8 Undertake an investigation through primary observation. 9 Write a coherent and logically argued essay drawing on a range of perspectives and
source material in answer to a question posed.
10 Confidently approach analysis of a data set drawn from an unknown language.
University Graduate Attributes
This course will provide students with an opportunity to develop the Graduate Attribute(s) specified below:
University Graduate Attribute Course Learning Outcome(s) Deep discipline knowledge
- informed and infused by cutting edge research, scaffolded throughout their program of studies
- acquired from personal interaction with research active educators, from year 1
- accredited or validated against national or international standards (for relevant programs)
1, 2, 3, 4, 5, 6, 7, 8, 9, 10 Critical thinking and problem solving
- steeped in research methods and rigor
- based on empirical evidence and the scientific approach to knowledge development
- demonstrated through appropriate and relevant assessment
1, 2, 3, 4, 5, 6, 7, 8, 9, 10 Teamwork and communication skills
- developed from, with, and via the SGDE
- honed through assessment and practice throughout the program of studies
- encouraged and valued in all aspects of learning
1, 2, 3, 4, 5, 9, 10 Intercultural and ethical competency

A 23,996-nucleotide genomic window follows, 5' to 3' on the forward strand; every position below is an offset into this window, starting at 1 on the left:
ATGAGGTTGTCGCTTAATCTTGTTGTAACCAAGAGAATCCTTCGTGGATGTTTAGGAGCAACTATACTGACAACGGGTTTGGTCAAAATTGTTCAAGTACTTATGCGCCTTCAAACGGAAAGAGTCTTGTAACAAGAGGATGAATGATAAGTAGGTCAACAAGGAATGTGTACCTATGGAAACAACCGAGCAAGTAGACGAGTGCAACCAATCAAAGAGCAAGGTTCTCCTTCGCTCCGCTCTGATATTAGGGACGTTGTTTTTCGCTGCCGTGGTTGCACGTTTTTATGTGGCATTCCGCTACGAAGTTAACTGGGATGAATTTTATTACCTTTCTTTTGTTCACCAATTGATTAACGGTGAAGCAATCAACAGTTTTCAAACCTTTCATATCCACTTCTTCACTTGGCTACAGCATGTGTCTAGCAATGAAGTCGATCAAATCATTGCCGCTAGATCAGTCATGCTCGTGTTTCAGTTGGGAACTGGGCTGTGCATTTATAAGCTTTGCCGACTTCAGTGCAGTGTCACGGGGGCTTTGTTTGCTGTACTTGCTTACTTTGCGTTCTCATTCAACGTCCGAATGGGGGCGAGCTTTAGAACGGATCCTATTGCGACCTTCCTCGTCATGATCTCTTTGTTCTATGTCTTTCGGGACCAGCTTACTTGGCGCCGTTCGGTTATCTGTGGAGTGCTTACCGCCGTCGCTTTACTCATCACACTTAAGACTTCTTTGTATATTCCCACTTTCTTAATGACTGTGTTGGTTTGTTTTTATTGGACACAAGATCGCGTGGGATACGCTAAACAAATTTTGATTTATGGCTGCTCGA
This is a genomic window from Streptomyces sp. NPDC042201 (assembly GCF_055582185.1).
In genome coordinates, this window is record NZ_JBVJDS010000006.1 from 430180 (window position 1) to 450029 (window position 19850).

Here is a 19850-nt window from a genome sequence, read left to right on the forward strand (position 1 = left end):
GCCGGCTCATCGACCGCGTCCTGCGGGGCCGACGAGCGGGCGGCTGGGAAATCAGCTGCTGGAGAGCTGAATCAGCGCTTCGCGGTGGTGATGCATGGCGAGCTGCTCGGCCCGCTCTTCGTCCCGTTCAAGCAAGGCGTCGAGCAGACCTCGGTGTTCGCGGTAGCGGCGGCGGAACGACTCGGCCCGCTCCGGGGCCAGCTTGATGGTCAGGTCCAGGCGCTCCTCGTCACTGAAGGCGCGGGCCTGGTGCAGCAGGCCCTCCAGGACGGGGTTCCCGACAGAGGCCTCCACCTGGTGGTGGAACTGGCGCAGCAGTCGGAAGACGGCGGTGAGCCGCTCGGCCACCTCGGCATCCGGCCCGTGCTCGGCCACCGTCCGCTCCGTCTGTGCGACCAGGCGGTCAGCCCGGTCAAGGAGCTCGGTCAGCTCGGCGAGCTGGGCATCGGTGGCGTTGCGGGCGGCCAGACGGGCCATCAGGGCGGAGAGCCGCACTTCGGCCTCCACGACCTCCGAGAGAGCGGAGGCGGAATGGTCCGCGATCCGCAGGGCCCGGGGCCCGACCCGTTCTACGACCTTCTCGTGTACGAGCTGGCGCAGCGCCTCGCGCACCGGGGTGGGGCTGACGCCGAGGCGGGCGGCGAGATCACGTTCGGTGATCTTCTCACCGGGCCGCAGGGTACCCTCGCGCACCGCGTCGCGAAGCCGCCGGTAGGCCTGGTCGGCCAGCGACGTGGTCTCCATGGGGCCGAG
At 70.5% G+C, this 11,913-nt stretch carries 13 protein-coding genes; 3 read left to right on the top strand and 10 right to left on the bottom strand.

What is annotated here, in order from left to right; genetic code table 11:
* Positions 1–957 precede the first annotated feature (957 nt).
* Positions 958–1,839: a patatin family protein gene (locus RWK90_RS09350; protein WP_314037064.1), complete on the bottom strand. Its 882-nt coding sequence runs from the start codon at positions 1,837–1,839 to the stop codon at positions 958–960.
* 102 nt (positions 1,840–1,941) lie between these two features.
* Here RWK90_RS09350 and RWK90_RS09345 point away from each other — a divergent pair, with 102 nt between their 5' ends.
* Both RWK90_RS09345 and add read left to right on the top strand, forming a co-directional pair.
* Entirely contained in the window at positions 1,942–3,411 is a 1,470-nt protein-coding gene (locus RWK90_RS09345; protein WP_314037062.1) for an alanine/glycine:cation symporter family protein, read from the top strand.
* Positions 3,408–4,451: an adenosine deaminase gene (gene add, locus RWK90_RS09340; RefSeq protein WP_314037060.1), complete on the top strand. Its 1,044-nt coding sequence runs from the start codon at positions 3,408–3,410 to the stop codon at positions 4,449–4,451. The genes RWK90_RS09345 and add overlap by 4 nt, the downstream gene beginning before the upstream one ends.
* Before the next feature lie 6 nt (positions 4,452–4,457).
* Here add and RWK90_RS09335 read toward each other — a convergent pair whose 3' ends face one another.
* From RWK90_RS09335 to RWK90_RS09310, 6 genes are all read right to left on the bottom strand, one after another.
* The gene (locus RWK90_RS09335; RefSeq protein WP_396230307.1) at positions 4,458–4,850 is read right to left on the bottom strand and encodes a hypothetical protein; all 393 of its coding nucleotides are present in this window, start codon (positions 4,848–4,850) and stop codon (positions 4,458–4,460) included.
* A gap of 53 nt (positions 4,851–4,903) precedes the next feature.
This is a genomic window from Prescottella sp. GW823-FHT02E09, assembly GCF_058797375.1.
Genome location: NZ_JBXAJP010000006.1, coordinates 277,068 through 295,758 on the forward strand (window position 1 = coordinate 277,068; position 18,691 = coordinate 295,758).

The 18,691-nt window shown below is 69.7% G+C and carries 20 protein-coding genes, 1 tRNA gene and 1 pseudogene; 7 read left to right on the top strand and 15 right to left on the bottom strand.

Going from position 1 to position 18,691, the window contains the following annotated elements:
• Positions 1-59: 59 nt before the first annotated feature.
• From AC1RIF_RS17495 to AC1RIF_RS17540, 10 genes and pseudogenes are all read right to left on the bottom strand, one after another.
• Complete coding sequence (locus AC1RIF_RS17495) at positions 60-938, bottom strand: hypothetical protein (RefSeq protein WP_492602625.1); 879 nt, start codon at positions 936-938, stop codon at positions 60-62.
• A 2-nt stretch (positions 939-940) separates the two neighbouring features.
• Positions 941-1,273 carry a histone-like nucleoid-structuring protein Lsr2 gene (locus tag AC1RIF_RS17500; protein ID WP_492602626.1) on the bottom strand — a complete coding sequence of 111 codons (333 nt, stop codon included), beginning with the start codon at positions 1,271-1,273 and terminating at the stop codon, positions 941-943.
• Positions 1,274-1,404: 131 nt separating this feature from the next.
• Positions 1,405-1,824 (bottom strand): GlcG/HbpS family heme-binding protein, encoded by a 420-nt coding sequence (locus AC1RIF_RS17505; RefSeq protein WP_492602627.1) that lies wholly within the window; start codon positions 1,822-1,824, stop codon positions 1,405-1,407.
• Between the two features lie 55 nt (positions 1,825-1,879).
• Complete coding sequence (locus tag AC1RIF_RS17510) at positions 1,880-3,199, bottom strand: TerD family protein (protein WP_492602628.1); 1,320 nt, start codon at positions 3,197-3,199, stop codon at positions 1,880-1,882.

- adept at operating in other cultures
- comfortable with different nationalities and social contexts
- able to determine and contribute to desirable social outcomes
- demonstrated by study abroad or with an understanding of indigenous knowledges
6, 8, 9 Self-awareness and emotional intelligence
- a capacity for self-reflection and a willingness to engage in self-appraisal
- open to objective and constructive feedback from supervisors and peers
- able to negotiate difficult social situations, defuse conflict and engage positively in purposeful debate
6, 7, 8, 9
Required ResourcesCourse text book:
McGregor, William (2015). Linguistics: an Introduction. Bloomsbury.
Orders have been placed with the Co-op Bookshop.
Recommended ResourcesHighly Recommended:
* Burridge, Kate & Tonya N. Stebbins (2016) For the Love of Language: an introduction to linguistics. Cambridge University
* Fromkin, Victoria, Robert Rodman, Nina Hyams, Mengistu Amberber, Felicity Cox & Rosalind Thornton (2018) An Introduction to Language. Australia and New Zealand 9th Edition. Cengage Learning, South Melbourne.
* Yule, G. (2006) The Study of Language (Third Edition). Cambridge University Press: Cambridge.
* Comrie, B. (1981) Language universals and linguistic typology. Blackwell Publishers: Oxford. [BSL 415 C738l] (2 copies in BSL)
* Lakoff, G. & Johnson, M. (1980) Metaphors We Live By. University of Chicago Press: Chicago. [BSL 401 L192m] (7 copies in BSL)
* Lightbown, P. (1999) How Languages are Learned. Oxford University Press: Oxford. [BSL 401.93 L723h] (3 copies in BSL)
* Beebe, L. M. (ed.) Issues in Second Language Acquisition: Multiple Perspectives. Newbury House Publishers: New York. [BSL 404.2019 B414i] (2 copies in BSL)
* Zuckermann, Ghil'ad (2020). Revivalistics: From the Genesis of Israeli to Language Reclamation in Australia and Beyond. Oxford University Press, New York.